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CVS complaint raises question: Is it customer service or a HIPAA violation?


Patient Beth Joyner Waldron’s social media presence, and a company’s response to it, has raised a legal question.

For the last six months, Joyner Waldron has publicly critized CVS Health, its executives and Caremark, its pharmacy benefit manager, on Twitter for requiring her and other commercial enrollees to switch from Bristol-Myers Squibb’s Eliquis to Janssen Pharmaceuticals Xarelto, both anticoagulants that experts say have not been proven to be interchangeable through randomized control trials. Observational studies have concluded the two are not the same.

Joyner Waldron tagged the company and several of its executives, including its CEO, in multiple Twitter posts. She called out the business during public testimony before the Federal Trade Commission.

Earlier this month, she received an unexpected call from a CVS employee, who said he wanted to talk about her health history. It raises the question: By using information from her private Caremark account to perform customer service, were the federal laws around the disclosure of patient information violated?

Joyner Waldron said the employee identified himself as a communications member of the office of the president, and that he called her because she tweeted a TV news story about CVS restricting Eliquis from its formulary.

“I’ve been tweeting for months now. Why now?” she told Modern Healthcare.

The CVS employee was a member of the company’s customer care group, and reached out to Joyner Waldron because the business saw her tweets and wanted to address her concerns, “as we do for any complaint we receive from a PBM member,” a spokesperson wrote in an email to Modern Healthcare.

The two spent nearly an hour discussing her personal medical information and health plan, Joyner Waldron said.

CVS asked why she kept posting on Twitter if she was able to access Eliquis, she said. Joyner Waldron is retired and covered through the North Carolina state health plan, a self-insured employer that modified its formulary in February to cover Eliquis for its 727,000 members.

Joyner Waldron said she replied by asking how the CVS employee gained access to her medical record and phone number. She said she was so put off by the fact that the employee supposedly pulled her information from her Caremark account that she filed a formal complaint against CVS. The complaint, filed April 18, alleges the company violated the Health Insurance Portability and Accountability Act. The U.S. Department of Health and Human Services investigates all complaints.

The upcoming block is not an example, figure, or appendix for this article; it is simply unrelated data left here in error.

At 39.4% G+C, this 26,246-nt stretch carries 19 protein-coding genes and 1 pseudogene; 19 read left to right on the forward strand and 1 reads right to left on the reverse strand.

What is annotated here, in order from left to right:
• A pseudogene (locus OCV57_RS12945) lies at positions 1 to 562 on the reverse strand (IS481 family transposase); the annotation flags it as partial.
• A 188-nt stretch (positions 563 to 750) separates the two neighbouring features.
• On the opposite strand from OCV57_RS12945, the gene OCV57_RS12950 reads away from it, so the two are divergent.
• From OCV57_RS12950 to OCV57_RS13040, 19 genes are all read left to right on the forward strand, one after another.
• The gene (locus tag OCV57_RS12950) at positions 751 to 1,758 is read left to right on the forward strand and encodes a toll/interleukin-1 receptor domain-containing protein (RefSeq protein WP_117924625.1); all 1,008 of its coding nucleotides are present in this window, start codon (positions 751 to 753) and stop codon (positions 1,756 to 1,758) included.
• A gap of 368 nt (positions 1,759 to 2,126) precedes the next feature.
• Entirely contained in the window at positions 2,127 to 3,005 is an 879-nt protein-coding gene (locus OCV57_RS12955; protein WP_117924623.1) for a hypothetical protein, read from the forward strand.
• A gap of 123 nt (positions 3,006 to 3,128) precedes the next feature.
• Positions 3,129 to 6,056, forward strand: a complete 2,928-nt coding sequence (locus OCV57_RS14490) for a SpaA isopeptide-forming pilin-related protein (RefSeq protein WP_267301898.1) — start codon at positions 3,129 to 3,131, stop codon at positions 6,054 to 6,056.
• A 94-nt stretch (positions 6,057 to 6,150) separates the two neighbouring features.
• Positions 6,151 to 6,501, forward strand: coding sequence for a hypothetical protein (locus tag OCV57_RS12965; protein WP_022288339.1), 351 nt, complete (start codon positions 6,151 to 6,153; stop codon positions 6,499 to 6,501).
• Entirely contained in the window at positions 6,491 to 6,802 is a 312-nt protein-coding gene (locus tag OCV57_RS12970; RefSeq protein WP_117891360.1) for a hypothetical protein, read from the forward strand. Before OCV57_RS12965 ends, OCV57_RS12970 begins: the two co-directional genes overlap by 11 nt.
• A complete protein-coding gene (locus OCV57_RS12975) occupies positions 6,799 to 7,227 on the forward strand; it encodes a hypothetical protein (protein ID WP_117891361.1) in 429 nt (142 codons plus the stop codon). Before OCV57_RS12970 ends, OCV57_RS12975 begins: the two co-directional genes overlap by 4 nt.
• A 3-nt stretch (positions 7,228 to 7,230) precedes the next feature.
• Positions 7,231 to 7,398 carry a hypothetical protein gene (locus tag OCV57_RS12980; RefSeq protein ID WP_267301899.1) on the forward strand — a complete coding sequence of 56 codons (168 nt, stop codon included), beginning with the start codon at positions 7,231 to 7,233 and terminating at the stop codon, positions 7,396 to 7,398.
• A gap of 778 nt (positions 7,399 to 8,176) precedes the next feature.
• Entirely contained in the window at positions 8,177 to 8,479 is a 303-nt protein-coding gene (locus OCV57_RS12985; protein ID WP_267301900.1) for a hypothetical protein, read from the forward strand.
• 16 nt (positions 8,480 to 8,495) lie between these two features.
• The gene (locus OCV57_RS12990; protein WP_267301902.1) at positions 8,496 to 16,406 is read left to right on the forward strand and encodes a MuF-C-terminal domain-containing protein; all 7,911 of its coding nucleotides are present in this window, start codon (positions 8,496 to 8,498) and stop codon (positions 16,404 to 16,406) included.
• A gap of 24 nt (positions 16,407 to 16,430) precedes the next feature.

“As a patient with a life-threatening condition, I’m dependent upon my medications,” Joyner Waldron said. “When my pharmacy benefit manager accesses my private medical information without need and is using that to influence my advocacy as a patient, that feels threatening.”

The legal standard

Congress passed HIPAA in 1996 to create national standards around the technical, administrative and physical safeguards of patient medical data. In 2020, HHS received nearly 27,200 complaints, according to the most recent data provided by the agency.

Healthcare companies improperly exposing patient data through social media is rare.

However, HHS’ Office for Civil Rights in March issued a $50,000 fine against Dr. U. Phillip Igbinadolor, a North Carolina dentist who responded to a patient’s negative online review by posting the patient’s name, treatment details and writing “get a life” on the office’s Google page.

In that instance, Igbinadolor posted the patient’s information publicly. Because Joyner Waldron was contacted privately to discuss her health information, her situation likely does not constitute a HIPAA violation, said Brad Rostolsky, a partner at law firm Reed Smith’s HIPAA and health privacy and security practice. He compared Joyner Waldron’s experience with that of a front-desk assistant accessing patient information to schedule an appointment.

“If somebody calls a provider to complain about something, I don’t know that it would be strange for an office manager to get on phone and talk through it,” Rostolsky said.

A critical discussion point would be whether Joyner Waldron and the employee’s conversation centered on her as an individual patient or as a public advocate, said Erik Weinick, a partner at the law firm Otterbourg.

“Different people are seeking reasons when it comes to social media,” Weinick said. “Sometimes it’s to get the attention of a company, sometimes it’s attention for themselves, sometimes it’s just to troll and get people excited.”

CVS’ conduct likely poses more of a public relations risk, rather than a legal liability, he said. Joyner Waldron’s posts have been shared by a number of not-for-profit medical groups, policy experts, drug pricing researchers, media outlets and more.

Joyner Waldron said she’s happy she got the attention of CVS—she’s wanted to discuss adding Eliquis back to Caremark’s national formulary since the exclusion was announced. She said she wishes the company had reached out to her on Twitter, asked her to provide her contact information and worked with her to schedule a time to talk. She said she wants CVS to update its customer service policies. By contacting her unexpectedly, she said she feels the corporation was trying to intimidate her and silence her tweets.

“The way this was done unnerved me because, again, I do depend on this company for access to my life-saving medications, and I don’t want to jeopardize that,” Joyner Waldron said.



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